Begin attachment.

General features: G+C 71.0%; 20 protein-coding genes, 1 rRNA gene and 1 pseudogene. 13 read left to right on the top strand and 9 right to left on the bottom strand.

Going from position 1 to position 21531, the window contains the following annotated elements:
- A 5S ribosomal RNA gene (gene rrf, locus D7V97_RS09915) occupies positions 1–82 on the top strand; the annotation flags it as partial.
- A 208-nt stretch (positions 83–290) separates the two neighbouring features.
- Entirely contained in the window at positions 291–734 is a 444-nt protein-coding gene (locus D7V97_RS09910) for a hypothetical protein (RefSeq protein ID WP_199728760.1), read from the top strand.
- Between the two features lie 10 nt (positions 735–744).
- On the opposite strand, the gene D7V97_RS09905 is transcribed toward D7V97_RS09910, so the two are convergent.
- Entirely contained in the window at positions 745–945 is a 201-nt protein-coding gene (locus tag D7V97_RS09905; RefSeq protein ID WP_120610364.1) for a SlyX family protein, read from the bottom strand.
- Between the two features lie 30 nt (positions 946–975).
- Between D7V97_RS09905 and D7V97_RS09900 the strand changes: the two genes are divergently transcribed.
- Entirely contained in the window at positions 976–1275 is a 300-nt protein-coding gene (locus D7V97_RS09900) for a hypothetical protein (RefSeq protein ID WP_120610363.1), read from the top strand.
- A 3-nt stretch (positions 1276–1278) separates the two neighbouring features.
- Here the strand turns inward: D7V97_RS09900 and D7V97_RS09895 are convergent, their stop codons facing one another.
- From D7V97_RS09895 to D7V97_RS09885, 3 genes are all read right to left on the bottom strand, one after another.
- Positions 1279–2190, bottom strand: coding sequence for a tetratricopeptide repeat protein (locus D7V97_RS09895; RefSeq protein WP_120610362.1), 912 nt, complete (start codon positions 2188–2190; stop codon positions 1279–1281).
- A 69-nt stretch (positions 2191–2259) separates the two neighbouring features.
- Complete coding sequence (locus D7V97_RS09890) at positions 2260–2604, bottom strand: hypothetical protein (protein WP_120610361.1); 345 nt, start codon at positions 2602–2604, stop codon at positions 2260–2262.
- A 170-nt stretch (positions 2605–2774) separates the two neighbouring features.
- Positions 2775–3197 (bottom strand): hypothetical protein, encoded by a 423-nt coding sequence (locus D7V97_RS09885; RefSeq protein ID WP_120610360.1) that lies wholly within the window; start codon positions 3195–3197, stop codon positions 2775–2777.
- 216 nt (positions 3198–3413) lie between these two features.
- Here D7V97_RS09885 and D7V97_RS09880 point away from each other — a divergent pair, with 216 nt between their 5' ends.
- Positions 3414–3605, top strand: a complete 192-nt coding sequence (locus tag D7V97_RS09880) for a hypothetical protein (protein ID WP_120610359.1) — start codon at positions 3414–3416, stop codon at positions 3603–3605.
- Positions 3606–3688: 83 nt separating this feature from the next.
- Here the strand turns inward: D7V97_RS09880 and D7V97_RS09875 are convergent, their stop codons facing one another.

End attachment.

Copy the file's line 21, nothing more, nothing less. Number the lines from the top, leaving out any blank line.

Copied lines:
- Here D7V97_RS09885 and D7V97_RS09880 point away from each other — a divergent pair, with 216 nt between their 5' ends.